Stock Markets Sunk by Weak Earnings Reports


We're in the midst of a busy earnings week, and announcements between yesterday's close and today's open weren't particularly impressive to investors. That caused a broad sell-off, and the Dow Jones Industrial Average is down 0.83% near the end of trading, while the S&P 500 is off 1.35%.

Intel reported a slightly disappointing quarter, with revenue falling 2% to $12.6 billion and earnings per share of $0.40 falling a penny below expectations. The PC business fell 6%, but that's not so bad, given the 14% decline in PC sales reported by IDC earlier this month. Growth in cloud computing helped push data center sales 7.5% higher on a big pickup in server demand. These weren't really impressive numbers, but the stock is up 0.6% today because they could have been much worse. There's still concern about the decline in the PC, but management kept its full-year guidance intact, which indicates a bullish outlook on growth markets like servers and mobile.

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All but four of the 30 Dow components are down today, and banking stocks are the hardest-hit. Bank of America has fallen 4.7% after first-quarter earnings missed estimates. The company reported $0.20 per share in net income -- $0.02 below estimates -- and revenue fell slightly. This sent shockwaves across the big banks, and Dow component JPMorgan Chase has dropped 3.3% in response. JPMorgan reported earnings last Friday that beat expectations, but the miss by Bank of America reminded investors that JPMorgan missed revenue estimates, and fear snuck back into the market.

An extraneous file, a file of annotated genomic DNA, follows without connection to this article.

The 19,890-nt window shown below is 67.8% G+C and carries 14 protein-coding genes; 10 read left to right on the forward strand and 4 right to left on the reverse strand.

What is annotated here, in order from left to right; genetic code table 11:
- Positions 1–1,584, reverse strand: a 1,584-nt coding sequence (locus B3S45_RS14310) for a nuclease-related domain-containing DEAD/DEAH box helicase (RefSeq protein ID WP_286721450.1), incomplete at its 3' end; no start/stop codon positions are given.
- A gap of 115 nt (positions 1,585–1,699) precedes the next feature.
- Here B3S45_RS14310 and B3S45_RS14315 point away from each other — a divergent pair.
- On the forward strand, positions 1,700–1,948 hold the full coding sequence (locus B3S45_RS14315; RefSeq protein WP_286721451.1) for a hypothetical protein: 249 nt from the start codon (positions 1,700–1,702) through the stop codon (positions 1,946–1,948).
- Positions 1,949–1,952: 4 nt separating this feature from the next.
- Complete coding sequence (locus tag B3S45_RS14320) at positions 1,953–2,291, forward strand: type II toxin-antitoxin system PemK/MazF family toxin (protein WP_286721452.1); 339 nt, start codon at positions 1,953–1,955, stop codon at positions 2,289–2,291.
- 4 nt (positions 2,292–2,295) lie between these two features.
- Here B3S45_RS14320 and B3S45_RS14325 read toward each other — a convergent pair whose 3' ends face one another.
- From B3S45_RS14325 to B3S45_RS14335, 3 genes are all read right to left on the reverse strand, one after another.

Both banks are trading at forward P/E ratios of less than nine, so I think investors are looking a little too hard for flaws in the numbers today. Let's keep in mind that Bank of America is up 30.5% over the past year, even after today's drop, so long-term B of A investors are still reaping rewards.

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Fool contributor Travis Hoium manages an account that owns shares of Intel. The Motley Fool recommends Intel. The Motley Fool owns shares of Bank of America, Intel, and JPMorgan Chase. Try any of our Foolish newsletter services free for 30 days. We Fools may not all hold the same opinions, but we all believe that considering a diverse range of insights makes us better investors. The Motley Fool has a disclosure policy.

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